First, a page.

If you’ve been following along with the series, you’ve completed Part 1 and connected to your ESP8266 (with either an Arduino or USB-to-serial converter) to your computer.
At this point, it’s important to understand that when we connected to the ESP8266 and received the ‘ready’ serial response back from the chip as it booted up, that ‘ready’ response was a routine programmed into the ESP8266’s stock firmware. We’ll discuss the firmware implications in greater detail during the next post, but until then keep in mind that the rest of this post pertains to the stock firmware only. If you flash the firmware with your own brewed up code to make an LED flash, the AT commands that we’re about to discuss will mean nothing to the ESP8266.
Finally! It’s time to actually interact with the ESP8266. When I say interact, I mean send the ESP8266 an instruction, and have it respond accordingly. This is accomplished through the use of AT commands. What are those, you ask? AT commands are essentially instructions used to control modems. Here’s a reference guide for a cellular module that shows something like 300 commands, but the number of AT commands recognized by the ESP8266 is limited to about 30 function (+/- a couple depending on the firmware version). Just keep in mind that they’re the same commands. The big-picture takeaway here is that the ESP8266 is a wireless device, and it “speaks the same language” as gps modules and phones’ GSM modems.
Let’s try out some commands! First, let’s figure out exactly what firmware version we’re dealing with. To do that, we’ll use the following command:
For Arduino IDE Users
- Enter the AT command on the input line.
- Hit Enter on the keyboard, or click the Send button.
- The command will be displayed in the terminal window, followed by the ESP8266’s response!
For PuTTY Users
- Enter the AT command on the input line, then hit Enter. This sends a special CR (carriage return) character to the ESP8266.
- The command you just typed will show up below the initial line (depending on your PuTTY settings), and nothing will seem to happen! This is because the ESP8266 expects to see two special characters (CR+LF) before it acknowledges the AT command! The Arduino serial monitor does this by default, but PuTTY cannot be set up to accomplish this automatically. The LF (line feed) character can be sent by hitting ctrl+J+Enter.
- The ESP8266’s response will be displayed.
AT version:0.25.0.0(Jun 5 2015 16:27:16) SDK version:1.1.1 Ai-Thinker Technology Co. Ltd. Jun 23 2015 23:23:50
There’s a very good chance your firmware version will differ from mine, but don’t worry about that now. The core set of commands won’t change from firmware version to version, so the next couple of steps will still be applicable.
Setting the ESP8266’s WiFi Mode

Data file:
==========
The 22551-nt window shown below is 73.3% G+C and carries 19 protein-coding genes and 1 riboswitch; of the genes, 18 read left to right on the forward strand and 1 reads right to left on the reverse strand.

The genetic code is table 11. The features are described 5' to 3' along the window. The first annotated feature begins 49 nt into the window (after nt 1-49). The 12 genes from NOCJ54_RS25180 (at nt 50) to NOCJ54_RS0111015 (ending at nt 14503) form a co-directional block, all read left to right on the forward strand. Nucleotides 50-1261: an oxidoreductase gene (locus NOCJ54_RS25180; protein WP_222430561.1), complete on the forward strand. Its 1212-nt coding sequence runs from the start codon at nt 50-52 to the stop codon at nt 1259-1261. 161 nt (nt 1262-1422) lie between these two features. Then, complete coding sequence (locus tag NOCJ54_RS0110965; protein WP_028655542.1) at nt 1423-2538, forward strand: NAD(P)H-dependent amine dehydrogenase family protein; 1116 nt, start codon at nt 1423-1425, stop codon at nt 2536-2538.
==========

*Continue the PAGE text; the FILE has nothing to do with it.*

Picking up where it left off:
‘Mode’ is quite vague here, but as a WiFi device, the ESP8266 can operate in a couple of different ways: either as an access point (AP), a network device (client), or both. Without going into the networking details, as an access point, the ESP8266 acts something like a wireless router and can be connected to by network devices. As a network device, the ESP8266 can connect to an existing wireless network. When operating in both modes, the ESP8266 can act like a network repeater.
By default, the ESP8266’s stock firmware is set to AP mode. If you’d like to confirm that this is the case, send the following command:
You should get this response: +CWMODE:2, where 2 corresponds to AP mode as seen in the table below.
|1||Network Device (client)|
|2||Access Point (AP)|
Since we’re attempting to connect the ESP8266 to an existing network, we’ll need to change ESP8266 to network device mode with the following command:
List the Wifi Networks in Range
Now that the ESP8266 is acting as a network device, it can scan the airwaves for WiFi signals in range. To do that, send:
The ESP8266 will return a list of all the access points in range, with each line item consisting of the security level of the access point, the network name, the signal strength, MAC address, and wireless channel. As far as the security level goes, the table below can be used for reference.
Connecting to a Wireless Network
If you knew me, and I hadn’t obscurred the MAC address, it still wouldn’t be tough to choose my wireless network out of the list. It’s RockChalk, for obvious reasons. As you can see from the security mode designation of 4, this wireless network is password protected. This is important, as the password will need to be included in the AT command, along with the network’s name (SSID). Be sure to include the quotation marks (string indicators)!
If you’ve done everything correctly, after a few seconds you’ll get responses back from ESP8266:
WIFI CONNECTED WIFI GOT IP OK
That second line WIFI GOT IP means that it’s been assigned an IP address, so let’s check and see exactly what that address is.
Cool! Everything looks good! Everyone’s router interface is going to be different, but here’s a screenshot of my router’s device list as it pertains to the ESP8266. You’ll notice that the IP and MAC addresses match!
As of right now, the firmware that I have installed on the ESP8266 unfortunately doesn’t allow you do set the name of the device as it will appear on the network – the name would typically go where the blank box to the right of the IP address is shown, above. Mark my words, though, that feature will be available on future firmware releases.
List of AT Commands
As I alluded to earlier, there are plenty more AT commands than the ones we used here to connect to a WiFi network. These sorts of lists are all over the internet, and lots of them are nowhere close to complete. Instead of making my own list here, and adding to the ESP8266 confusion that’s out there, I’ll link to the actual source that no one ever seems to cite!